French racecourses offer a whole host of new experiences to the British racegoer.
Provincial French horseracing comprises all types of tracks and racing disciplines, so whether you find yourself enjoying the Derby of the West at the beautiful Hippodrome de Nantes, a trot race in the rural surroundings of La Gacilly or a cross country steeple chase at the scenic Lion D´Angers, you´ll find yourself enjoying what makes French horseracing unique, whilst soaking up the excellent atmosphere that prevails at race meetings. The French also enjoy a "Festival" as much as we do, the most popular of which are run at Craon, a beautiful multi-purpose track that celebrates two major Festivals in September where races of all types are run.
Racecourses may operate up to three disciplines (often on the same raceday), these being flat, jumps and trot. Whilst flat and jumps races are largely similar to equivalent British horseraces, two types of race will have you marvelling at the sights and sounds; cross country chasing and trotting.
Cross Country Steeple Chases
Lengthy races that tend to offer a wide range of jumping challenges and an equally wide range of direction changes! Contestants often disappear into a nearby forest only to reappear moments later scrambling down a large bank. Fantastic to watch, this discipline is particularly attractive at Lion D´Angers where the feature uphill loop into the forest is taken in both directions during the same race! The Anjou-Loire Challenge, run in May, is the jewel in the crown of the Le Lion D´Angers racing calender. This remarkable Listed cross country steeple chase comprises 48 obstacles and at 8000 yards is the longest steeple chase in the world, 110 yards further than the Grand National!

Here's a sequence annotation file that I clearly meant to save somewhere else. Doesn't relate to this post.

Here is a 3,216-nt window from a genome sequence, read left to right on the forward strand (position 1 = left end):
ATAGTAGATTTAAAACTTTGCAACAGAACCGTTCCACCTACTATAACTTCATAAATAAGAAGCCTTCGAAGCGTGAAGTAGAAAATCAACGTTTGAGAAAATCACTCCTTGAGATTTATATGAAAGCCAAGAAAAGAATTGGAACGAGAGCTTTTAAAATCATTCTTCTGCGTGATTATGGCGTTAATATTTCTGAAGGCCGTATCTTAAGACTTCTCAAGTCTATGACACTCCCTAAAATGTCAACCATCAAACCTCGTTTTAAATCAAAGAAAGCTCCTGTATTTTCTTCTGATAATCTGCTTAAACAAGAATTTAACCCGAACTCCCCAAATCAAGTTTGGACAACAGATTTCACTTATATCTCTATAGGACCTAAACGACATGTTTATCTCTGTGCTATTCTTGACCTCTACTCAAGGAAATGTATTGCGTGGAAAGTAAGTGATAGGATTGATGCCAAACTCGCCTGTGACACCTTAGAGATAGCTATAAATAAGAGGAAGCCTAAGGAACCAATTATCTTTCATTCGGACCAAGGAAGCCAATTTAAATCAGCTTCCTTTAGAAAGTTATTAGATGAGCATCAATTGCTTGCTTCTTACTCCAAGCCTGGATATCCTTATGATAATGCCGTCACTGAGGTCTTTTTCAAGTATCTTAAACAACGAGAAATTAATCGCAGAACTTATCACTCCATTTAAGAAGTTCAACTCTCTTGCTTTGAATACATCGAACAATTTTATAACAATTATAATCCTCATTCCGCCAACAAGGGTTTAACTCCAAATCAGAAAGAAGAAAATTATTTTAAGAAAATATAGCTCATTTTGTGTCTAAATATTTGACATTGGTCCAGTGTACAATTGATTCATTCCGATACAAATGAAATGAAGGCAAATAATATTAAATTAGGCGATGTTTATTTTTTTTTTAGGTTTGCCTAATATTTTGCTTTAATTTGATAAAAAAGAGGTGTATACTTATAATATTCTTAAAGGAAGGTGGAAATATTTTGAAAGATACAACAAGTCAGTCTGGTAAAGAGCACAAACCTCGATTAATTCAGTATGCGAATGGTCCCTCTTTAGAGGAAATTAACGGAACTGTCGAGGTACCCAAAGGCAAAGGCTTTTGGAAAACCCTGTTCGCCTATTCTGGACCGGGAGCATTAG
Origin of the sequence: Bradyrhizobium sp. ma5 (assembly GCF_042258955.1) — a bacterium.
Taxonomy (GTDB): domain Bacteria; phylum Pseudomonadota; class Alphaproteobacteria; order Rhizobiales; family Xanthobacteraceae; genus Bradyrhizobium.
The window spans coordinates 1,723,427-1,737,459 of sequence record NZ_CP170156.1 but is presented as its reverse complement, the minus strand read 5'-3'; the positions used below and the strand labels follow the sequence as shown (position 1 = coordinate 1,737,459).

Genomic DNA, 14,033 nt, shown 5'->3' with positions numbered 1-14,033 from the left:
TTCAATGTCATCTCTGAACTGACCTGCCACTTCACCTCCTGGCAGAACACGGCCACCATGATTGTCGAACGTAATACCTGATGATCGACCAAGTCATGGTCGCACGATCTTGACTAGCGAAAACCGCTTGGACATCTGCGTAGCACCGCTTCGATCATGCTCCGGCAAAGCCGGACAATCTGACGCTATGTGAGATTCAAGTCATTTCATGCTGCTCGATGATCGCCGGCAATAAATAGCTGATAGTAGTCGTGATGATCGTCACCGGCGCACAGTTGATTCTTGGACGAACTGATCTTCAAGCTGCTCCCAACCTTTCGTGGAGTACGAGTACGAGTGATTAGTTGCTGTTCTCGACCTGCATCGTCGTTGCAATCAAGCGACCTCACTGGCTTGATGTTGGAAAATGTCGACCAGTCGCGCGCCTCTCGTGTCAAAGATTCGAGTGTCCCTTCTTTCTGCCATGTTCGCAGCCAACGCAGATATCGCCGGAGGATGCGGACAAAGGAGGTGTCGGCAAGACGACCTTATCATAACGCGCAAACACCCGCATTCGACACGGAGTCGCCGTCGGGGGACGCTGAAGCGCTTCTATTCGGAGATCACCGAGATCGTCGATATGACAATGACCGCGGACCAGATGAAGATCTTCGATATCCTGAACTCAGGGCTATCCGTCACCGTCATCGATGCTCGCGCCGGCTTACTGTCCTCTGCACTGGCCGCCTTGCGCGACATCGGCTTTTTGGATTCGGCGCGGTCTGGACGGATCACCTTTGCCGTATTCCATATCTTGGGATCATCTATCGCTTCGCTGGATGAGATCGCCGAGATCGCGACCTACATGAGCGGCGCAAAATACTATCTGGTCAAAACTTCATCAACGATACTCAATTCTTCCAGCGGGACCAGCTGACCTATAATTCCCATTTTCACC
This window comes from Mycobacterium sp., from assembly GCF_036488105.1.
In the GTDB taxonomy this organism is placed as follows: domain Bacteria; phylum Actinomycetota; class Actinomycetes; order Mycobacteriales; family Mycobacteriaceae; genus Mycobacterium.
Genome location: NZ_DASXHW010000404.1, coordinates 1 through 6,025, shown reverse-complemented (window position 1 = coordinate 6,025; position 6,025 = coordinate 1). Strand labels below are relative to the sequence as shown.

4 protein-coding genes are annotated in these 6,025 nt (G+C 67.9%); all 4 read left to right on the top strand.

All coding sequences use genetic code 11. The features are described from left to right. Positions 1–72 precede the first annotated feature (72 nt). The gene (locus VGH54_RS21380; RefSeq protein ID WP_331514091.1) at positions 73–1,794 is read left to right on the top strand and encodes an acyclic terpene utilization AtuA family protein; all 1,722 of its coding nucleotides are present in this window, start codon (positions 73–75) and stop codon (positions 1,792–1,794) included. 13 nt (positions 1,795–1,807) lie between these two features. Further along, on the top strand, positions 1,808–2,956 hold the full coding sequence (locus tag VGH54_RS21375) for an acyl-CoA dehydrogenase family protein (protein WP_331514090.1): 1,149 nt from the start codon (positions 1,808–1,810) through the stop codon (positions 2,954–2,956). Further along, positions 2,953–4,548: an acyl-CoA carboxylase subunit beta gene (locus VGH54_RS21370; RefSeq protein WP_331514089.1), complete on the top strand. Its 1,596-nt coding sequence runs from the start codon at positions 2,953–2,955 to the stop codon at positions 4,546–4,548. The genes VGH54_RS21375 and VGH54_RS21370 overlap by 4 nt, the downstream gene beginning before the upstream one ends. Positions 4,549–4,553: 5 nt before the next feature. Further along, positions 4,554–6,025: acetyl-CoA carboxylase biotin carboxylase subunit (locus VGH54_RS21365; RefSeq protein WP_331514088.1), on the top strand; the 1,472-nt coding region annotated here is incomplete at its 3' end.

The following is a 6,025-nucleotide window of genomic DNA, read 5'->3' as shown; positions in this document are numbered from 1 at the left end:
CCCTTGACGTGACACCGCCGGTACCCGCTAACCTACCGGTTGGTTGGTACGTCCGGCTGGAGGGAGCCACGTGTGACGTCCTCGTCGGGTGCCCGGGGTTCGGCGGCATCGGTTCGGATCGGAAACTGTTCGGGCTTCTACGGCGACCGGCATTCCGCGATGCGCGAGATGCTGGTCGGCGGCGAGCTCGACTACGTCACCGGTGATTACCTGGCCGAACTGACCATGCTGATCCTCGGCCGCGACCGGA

A genuine French passion, trotting horses are "ridden" (by a mounted jockey) or "driven" (by a "driver" on a sulky), depending on the type of race. Races are keenly marshalled, and any horse breaking out of a trot and into a gallop is instantly disqualified, with a decision announced by loudspeaker to the racegoers during the race. Whilst the colour and sounds of a trot race convey a carnival atmosphere, don´t be fooled; with excellent prize money always up for grabs, the French take this discipline very seriously and these races are extremely popular betting mediums with the locals!
At the Racecourse
French horseracing operates a Pari Mutuel system, much like the UK´s Tote system. A wide range of bets are available, with many courses offering a queue for beginners where bets are explained. Many courses also offer the chance to bet course-to-course, allowing racegoers to bet on and watch major races in France and abroad.
Racecourse amenities can vary but there is no shortage of options as the French love their food and drink! In many cases a table at a restaurant (often with panoramic views of the course) can be reserved with a quality 3 course menu costing no more than it would in a normal high street bistro and even the more rural courses offer light refreshments and snacks.
Aside from the on-course entertainment, the racegoers of tomorrow are also catered for, with pony riding, bouncy castles and cycle races just some of the attractions you´re likely to find at the racecourse.
Another pleasing aspect of French horseracing is the freedom afforded to the racegoer; racecourses tend to operate a very relaxed "access all areas" policy allowing the racegoer to get really close to the action.
So let´s have a flutter and take our places in the main stand. Good luck!